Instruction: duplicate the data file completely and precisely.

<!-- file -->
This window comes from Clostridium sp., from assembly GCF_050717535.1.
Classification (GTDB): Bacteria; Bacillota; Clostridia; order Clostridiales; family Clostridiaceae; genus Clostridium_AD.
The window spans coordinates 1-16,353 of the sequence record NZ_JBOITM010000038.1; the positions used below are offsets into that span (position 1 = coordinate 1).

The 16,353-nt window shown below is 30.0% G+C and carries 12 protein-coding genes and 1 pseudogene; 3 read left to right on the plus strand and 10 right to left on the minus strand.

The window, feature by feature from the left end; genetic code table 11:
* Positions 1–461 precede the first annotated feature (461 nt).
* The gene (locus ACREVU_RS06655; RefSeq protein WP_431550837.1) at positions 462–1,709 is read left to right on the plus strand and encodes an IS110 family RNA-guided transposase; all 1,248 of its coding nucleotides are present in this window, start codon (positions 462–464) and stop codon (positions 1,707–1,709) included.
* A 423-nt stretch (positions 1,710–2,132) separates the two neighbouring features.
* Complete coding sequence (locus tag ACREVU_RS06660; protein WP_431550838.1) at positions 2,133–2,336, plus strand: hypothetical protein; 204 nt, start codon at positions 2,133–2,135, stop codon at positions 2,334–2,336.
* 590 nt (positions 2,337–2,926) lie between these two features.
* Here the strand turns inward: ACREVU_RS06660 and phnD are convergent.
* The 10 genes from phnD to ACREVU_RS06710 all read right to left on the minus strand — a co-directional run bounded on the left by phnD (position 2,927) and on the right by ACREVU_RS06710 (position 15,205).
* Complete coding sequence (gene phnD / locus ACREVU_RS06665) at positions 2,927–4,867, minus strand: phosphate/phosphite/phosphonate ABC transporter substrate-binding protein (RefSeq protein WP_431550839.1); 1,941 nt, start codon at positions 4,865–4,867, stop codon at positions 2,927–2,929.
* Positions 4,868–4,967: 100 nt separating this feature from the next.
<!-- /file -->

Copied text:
This window comes from Clostridium sp., from assembly GCF_050717535.1.
Classification (GTDB): Bacteria; Bacillota; Clostridia; order Clostridiales; family Clostridiaceae; genus Clostridium_AD.
The window spans coordinates 1-16,353 of the sequence record NZ_JBOITM010000038.1; the positions used below are offsets into that span (position 1 = coordinate 1).

The 16,353-nt window shown below is 30.0% G+C and carries 12 protein-coding genes and 1 pseudogene; 3 read left to right on the plus strand and 10 right to left on the minus strand.

The window, feature by feature from the left end; genetic code table 11:
* Positions 1–461 precede the first annotated feature (461 nt).
* The gene (locus ACREVU_RS06655; RefSeq protein WP_431550837.1) at positions 462–1,709 is read left to right on the plus strand and encodes an IS110 family RNA-guided transposase; all 1,248 of its coding nucleotides are present in this window, start codon (positions 462–464) and stop codon (positions 1,707–1,709) included.
* A 423-nt stretch (positions 1,710–2,132) separates the two neighbouring features.
* Complete coding sequence (locus tag ACREVU_RS06660; protein WP_431550838.1) at positions 2,133–2,336, plus strand: hypothetical protein; 204 nt, start codon at positions 2,133–2,135, stop codon at positions 2,334–2,336.
* 590 nt (positions 2,337–2,926) lie between these two features.
* Here the strand turns inward: ACREVU_RS06660 and phnD are convergent.
* The 10 genes from phnD to ACREVU_RS06710 all read right to left on the minus strand — a co-directional run bounded on the left by phnD (position 2,927) and on the right by ACREVU_RS06710 (position 15,205).
* Complete coding sequence (gene phnD / locus ACREVU_RS06665) at positions 2,927–4,867, minus strand: phosphate/phosphite/phosphonate ABC transporter substrate-binding protein (RefSeq protein WP_431550839.1); 1,941 nt, start codon at positions 4,865–4,867, stop codon at positions 2,927–2,929.
* Positions 4,868–4,967: 100 nt separating this feature from the next.